General Strike underway in Greece
 Tbilisi 13:29 - 19.10.11 «GHN»
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A general strike is under way in Greece, grounding flights, halting most public services and shutting offices and shops.
Thousands of protesters have begun marching in Athens amid tight security.
The 48-hour strike comes as parliament prepares to vote on the latest round of austerity measures, including more tax hikes, pay cuts and job losses.
Greece is struggling to reduce a huge government deficit amid fears it may default and set off a eurozone crisis.
The EU and IMF have demanded tough cuts in return for two bailouts.
The BBC's Chris Morris in Athens says the pace of protests in Greece has been increasing for several weeks.
There have been lightning strikes across virtually every sector of the economy, with rubbish not collected and government ministries blockaded by their own workers.
The strike for Wednesday and Thursday has been called by the two big unions that cover public and private sector workers.
Government departments, businesses, offices and stores have all shut, with small business owners and shopkeepers taking part in strike action for the first time.


Air traffic controllers are staging a 12-hour walk-out, with some 150 domestic and international flights cancelled. Trains, buses, taxis and lorries are not operating.
A strike over recent days by rubbish collectors has left uncollected waste piling in the streets. Tourists were turned away from the Acropolis.
"We are going to send a loud message to the government and the political system," said Costas Tsikrikas, the head of the public workers' union Adedy.
Strikers began marching in Athens on Wednesday morning, with more demonstrations in other cities planned for later.
"Take the memorandum and get out," read one sign in Athens, referring to the EU and IMF bailout.
One striker, university lecturer Yannis Zabetakis, told the BBC: "We are now living in a taxation Armageddon and the economy is dying. Along with the economy, we are dying. The austerity measures are not working and our best people are being forced to go abroad."
Some 3,000 police officers have been deployed around the capital, with extra riot police outside parliament, which saw major clashes during a strike in June.
One police source told Agence France-Presse news agency a motorcycle patrol was attacked in the capital's Kaisiariani district, with one officer hurt.
Hundreds of dock workers have gathered at the main port of Piraeus, while hundreds of prison guards protested outside the justice ministry.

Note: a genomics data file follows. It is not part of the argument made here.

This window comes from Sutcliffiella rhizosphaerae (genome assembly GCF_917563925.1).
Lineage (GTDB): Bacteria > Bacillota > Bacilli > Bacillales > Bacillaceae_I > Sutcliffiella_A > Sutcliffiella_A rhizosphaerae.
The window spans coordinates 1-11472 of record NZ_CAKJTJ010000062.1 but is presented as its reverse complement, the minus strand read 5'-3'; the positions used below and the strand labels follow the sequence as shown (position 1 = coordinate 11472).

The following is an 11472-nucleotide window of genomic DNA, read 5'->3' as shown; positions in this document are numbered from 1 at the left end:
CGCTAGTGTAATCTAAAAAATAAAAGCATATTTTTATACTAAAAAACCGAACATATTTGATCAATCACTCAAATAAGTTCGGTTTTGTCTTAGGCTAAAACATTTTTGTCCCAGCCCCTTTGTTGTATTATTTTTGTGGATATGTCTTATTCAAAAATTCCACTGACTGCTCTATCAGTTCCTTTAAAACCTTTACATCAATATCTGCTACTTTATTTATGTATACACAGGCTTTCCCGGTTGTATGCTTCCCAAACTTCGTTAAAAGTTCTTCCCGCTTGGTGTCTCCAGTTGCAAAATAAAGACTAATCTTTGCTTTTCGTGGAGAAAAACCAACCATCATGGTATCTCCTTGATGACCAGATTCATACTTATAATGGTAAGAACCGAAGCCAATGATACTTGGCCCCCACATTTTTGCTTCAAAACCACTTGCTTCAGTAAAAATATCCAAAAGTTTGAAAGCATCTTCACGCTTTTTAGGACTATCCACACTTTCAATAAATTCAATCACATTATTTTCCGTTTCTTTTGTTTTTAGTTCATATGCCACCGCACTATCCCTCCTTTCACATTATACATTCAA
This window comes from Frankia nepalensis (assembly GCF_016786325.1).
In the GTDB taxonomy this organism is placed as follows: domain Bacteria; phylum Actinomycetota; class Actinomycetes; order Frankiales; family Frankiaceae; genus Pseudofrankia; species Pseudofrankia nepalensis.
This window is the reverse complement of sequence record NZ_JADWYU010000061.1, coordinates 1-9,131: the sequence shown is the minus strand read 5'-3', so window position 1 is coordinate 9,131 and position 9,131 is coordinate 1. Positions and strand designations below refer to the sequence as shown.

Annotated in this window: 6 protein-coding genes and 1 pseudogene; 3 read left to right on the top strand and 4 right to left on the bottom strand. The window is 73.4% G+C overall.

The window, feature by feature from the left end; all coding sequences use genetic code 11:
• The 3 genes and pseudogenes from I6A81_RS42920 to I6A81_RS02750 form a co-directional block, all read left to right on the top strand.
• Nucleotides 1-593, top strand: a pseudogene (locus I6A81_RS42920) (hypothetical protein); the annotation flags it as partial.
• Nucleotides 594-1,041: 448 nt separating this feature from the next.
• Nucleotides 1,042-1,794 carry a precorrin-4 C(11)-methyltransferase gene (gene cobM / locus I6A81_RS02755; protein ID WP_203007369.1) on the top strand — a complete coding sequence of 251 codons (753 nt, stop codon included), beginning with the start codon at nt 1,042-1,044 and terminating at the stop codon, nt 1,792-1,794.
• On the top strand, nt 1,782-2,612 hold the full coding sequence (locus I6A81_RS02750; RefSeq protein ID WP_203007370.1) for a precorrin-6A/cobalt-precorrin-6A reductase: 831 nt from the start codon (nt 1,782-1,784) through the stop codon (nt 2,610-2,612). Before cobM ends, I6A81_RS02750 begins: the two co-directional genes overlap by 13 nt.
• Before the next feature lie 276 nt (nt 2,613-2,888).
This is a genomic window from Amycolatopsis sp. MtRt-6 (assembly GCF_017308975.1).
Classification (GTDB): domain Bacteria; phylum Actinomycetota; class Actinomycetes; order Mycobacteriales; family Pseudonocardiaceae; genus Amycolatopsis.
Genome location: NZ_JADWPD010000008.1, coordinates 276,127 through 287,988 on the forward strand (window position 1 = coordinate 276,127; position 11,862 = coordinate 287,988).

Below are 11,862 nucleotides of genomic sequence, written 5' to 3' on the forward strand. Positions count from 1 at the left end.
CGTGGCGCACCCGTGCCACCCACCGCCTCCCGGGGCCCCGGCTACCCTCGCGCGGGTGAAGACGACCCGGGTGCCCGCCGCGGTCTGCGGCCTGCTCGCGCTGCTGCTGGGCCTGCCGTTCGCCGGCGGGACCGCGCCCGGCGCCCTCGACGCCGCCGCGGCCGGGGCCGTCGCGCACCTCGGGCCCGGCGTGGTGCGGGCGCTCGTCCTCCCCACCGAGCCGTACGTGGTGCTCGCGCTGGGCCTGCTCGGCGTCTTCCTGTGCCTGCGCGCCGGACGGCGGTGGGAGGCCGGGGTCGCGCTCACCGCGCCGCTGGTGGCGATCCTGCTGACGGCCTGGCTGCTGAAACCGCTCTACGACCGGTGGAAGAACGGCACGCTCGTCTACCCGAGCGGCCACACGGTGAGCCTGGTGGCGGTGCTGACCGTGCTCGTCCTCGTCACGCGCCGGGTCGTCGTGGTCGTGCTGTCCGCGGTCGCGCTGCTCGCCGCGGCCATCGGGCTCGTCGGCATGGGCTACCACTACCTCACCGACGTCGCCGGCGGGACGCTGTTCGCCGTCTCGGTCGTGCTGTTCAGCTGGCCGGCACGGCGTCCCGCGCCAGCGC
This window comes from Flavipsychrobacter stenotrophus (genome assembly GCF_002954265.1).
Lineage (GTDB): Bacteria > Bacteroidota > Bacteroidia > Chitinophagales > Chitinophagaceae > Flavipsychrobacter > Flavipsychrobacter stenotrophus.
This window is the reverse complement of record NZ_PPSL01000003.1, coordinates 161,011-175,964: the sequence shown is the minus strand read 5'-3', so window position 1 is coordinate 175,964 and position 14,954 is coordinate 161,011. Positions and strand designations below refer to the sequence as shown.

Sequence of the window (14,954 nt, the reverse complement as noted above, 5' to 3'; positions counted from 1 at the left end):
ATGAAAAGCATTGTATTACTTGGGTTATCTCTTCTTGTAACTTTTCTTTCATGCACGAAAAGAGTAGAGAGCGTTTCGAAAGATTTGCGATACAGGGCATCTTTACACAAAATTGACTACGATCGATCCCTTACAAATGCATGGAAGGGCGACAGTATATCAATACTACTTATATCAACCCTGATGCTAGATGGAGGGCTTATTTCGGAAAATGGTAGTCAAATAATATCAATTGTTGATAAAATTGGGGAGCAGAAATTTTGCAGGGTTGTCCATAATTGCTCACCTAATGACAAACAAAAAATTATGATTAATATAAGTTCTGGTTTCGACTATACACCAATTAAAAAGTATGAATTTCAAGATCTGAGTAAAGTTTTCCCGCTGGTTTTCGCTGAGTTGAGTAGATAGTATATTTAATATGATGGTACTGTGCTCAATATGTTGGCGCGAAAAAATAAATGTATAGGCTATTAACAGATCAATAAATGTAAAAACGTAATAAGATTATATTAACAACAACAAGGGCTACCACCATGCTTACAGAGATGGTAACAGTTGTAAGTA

Legislators are voting on two bills on Wednesday and Thursday.
They include measures for higher taxes, further cuts to pensions and salaries and the suspension of collective labour agreements.

They will also suspend 30,000 public servants on reduced pay and introduce a new civil service salary system.
Prime Minister George Papandreou's Pasok party has a four-seat majority but some of his backbenchers have threatened to vote against the measures.
Late on Tuesday, Mr Papandreou appealed to his MPs for support.
"We must persevere in this war as people, as a government, as a parliamentary group in order for the country to win it," he said.
Greece finds itself with rising unemployment and a stalled economy, with a government debt that is 162% of its gross domestic product.
The long-term bond markets have shut Greece out over fears that it can no longer meet its debt obligations.
The EU and the IMF have stepped in with two rescue packages but the second has not been finalised.
Meanwhile, Greece says it needs the next $11bn (£7bn; 8bn euros) instalment from the first package of bailout loans agreed last year or it will run out of money to pay its bills in November.
As part of the second bailout agreed to in July, Greece's creditors agreed to a 21% loss - or "haircut" - on their loans to Athens, but there are suggestions this may not be enough.
With fears the problems besetting Athens might spread to other highly indebted eurozone countries such as Spain and Italy, EU leaders meeting this weekend are scrambling to forge a plan that will protect the region from a Greek default.
Measures could include propping up banks exposed to Greek debt and enlarging the eurozone's rescue fund.

Associated News
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